The seller of today’s Nice Price or Crack Pipe Corvette says the car is being sold in as-is condition. That condition doesn’t seem to be all that bad, but will its price still have you leaving it “as-is?”
Well I can say that, based on the comments garnered by last Friday’s 1987 Lancia Thema 8.32, most of you don’t like to fly under the radar. No, you’re all more the loud and proud crowd. That Lancia on the other hand was a bit of a Q-ship, and a pretty mundane looking one at that. Combine that with its $32,975 asking and what do you get? Well, in our case you got a massive 86 percent Crack Pipe loss.
That Lancia had something that, at the time was noteworthy among automotive engines—overhead cams driving four-valves per cylinder. That’s pretty de rigueur today, but back then it was more the exception than the case. Auto makers started adding multi-valve heads to their engines to improve breathing and hence power. Some makers however, took an older, simpler route to that destination—they just added displacement.
Today’s 1990 Chevy Corvette is an example of that mantra of size over sophistication. Under its pointy prow lies a 5.7-litre OHV V8, one of the simplest engine bases there is. That’s an L-98 to you and me with “Tuned Port Injection” or TPI in this particular case. This engine also found its way under hood in the Camaro and Firebird of the time. Here it made 245 horsepower which was a lot back in 1990.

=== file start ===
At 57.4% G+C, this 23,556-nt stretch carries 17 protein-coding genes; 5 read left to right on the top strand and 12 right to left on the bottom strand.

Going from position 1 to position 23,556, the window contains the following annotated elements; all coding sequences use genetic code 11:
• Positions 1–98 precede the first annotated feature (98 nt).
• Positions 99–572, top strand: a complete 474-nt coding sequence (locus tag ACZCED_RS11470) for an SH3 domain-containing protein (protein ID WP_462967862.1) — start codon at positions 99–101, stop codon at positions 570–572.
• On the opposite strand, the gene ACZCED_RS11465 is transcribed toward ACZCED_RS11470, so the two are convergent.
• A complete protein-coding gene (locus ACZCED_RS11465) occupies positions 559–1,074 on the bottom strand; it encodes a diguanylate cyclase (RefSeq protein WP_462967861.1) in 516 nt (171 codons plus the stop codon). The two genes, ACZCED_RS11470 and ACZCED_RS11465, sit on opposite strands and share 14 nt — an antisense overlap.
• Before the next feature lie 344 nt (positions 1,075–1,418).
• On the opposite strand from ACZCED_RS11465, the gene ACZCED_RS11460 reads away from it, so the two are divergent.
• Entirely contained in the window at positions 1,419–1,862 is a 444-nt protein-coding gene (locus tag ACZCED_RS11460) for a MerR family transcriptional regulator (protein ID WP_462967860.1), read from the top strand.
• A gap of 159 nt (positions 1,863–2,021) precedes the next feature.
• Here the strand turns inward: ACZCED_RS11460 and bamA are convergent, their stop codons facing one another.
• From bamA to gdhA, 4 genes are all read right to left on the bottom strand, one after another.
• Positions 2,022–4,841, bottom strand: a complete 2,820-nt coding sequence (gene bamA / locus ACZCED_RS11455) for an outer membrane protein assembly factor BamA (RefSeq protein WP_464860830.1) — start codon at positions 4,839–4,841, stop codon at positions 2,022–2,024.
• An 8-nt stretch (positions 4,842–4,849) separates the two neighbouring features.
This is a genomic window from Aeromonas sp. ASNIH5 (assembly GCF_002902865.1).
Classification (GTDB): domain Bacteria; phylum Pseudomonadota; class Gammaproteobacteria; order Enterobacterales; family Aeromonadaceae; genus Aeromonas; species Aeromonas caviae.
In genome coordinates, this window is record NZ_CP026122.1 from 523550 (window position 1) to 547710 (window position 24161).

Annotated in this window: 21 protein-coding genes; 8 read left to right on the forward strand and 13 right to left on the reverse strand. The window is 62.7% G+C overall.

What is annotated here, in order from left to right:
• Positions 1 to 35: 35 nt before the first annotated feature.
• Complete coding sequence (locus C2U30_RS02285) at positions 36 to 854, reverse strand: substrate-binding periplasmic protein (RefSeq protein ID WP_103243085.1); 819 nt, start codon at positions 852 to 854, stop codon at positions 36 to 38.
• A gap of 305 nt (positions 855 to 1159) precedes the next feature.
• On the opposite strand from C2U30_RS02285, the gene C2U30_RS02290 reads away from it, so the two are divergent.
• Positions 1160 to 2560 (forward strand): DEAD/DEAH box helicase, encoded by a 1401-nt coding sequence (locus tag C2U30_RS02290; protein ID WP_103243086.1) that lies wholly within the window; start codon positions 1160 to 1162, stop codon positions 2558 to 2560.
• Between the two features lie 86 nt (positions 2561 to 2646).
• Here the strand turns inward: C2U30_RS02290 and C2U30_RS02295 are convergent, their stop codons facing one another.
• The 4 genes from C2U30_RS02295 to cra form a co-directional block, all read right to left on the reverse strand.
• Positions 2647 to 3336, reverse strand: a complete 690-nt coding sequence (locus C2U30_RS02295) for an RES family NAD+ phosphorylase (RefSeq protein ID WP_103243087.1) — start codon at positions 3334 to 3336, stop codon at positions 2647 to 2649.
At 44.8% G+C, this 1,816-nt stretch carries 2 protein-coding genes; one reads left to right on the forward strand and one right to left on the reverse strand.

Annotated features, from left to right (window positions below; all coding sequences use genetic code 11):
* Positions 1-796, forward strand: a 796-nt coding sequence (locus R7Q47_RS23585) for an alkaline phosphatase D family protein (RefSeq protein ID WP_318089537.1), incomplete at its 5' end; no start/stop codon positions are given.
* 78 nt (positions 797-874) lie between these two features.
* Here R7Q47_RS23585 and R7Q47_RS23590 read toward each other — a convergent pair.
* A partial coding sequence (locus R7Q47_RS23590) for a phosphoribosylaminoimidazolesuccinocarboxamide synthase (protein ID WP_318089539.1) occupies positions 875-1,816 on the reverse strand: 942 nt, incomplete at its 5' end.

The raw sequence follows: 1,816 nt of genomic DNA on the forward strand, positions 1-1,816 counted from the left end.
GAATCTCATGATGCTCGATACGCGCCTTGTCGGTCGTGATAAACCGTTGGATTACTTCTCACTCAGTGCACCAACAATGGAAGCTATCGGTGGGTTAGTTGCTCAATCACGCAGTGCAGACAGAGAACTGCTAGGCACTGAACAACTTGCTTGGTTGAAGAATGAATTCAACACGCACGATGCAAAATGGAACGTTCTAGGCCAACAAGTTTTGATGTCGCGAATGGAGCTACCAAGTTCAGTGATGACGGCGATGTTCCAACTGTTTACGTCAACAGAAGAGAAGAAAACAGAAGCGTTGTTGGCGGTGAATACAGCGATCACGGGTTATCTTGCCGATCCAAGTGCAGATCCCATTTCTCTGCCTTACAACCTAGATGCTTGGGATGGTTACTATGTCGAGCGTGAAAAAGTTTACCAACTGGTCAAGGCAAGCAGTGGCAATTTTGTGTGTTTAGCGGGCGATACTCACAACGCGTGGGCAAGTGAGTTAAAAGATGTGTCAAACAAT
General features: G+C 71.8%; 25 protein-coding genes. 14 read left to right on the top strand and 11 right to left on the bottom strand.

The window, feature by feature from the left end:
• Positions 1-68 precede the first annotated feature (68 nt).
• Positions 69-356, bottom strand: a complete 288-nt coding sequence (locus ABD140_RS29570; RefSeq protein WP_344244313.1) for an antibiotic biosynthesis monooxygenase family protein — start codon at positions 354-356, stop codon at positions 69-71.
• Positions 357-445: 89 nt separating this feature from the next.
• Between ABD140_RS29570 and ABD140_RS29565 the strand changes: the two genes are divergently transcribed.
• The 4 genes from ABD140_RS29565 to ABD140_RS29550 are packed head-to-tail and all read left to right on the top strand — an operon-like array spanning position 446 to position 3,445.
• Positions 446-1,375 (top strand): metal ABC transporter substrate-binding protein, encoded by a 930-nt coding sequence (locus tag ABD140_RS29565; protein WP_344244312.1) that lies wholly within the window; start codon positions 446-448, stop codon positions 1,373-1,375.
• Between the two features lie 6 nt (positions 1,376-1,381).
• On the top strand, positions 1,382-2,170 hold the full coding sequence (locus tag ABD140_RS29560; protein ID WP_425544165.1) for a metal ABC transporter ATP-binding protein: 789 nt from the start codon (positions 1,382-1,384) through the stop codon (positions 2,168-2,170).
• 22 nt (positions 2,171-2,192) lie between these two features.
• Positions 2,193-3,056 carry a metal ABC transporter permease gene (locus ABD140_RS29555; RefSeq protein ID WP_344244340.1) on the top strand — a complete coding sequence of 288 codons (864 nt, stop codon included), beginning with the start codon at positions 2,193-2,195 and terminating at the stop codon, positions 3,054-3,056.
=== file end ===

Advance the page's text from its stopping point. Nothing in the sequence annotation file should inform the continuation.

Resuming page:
Backing up the 5.7 is a four-speed automatic making this ‘Vette coupe a bit more of a cruiser than a bruiser, but again that’s an old school solution to putting those ponies to the pavement. The ad claims that the car runs “really strong,” and benefits from new brake pads and rotors and wheel bearings all around. An aftermarket exhaust is noted in the ad, but no further details other than an image of its four pipes peeking out of the bodywork are offered.
The bodywork has been painted in Competition Yellow which is complemented by a coal miner black interior. The leather seats are said to be out of a later ‘Vette. Those look okay, although they are missing their hard shell backs. The exterior shows some wear and tear too, evidencing some cracking in the paint and fraying in the glass along one fender. We don’t get to see more than one side of the car in full view but that’s probably a good thing since the factory wheels here are the kind that go one direction on the left and the other on the right, and that makes me kind of crazy.
The major issue here seems to be that the speedo has stopped working. The attempt to repair it has extended to the disassembly of the passenger-side of the dash but seemingly no further. The car is said to be drivable in this state and does come with a clear title. The tags appear to be out of date so there may be some back registration owed when that title is transferred.
To do so will require $3,000 as that is the seller’s asking. That’s pretty cheap for running Corvette territory, but the question for you is: could that prove to be cheap enough considering this Corvette’s list of liabilities? What do you think, is this ‘Vette worth that $3,000 price tag? Or, are this car’s problems too many for the asking?
H/T to EdHelmsBakery for the hookup!
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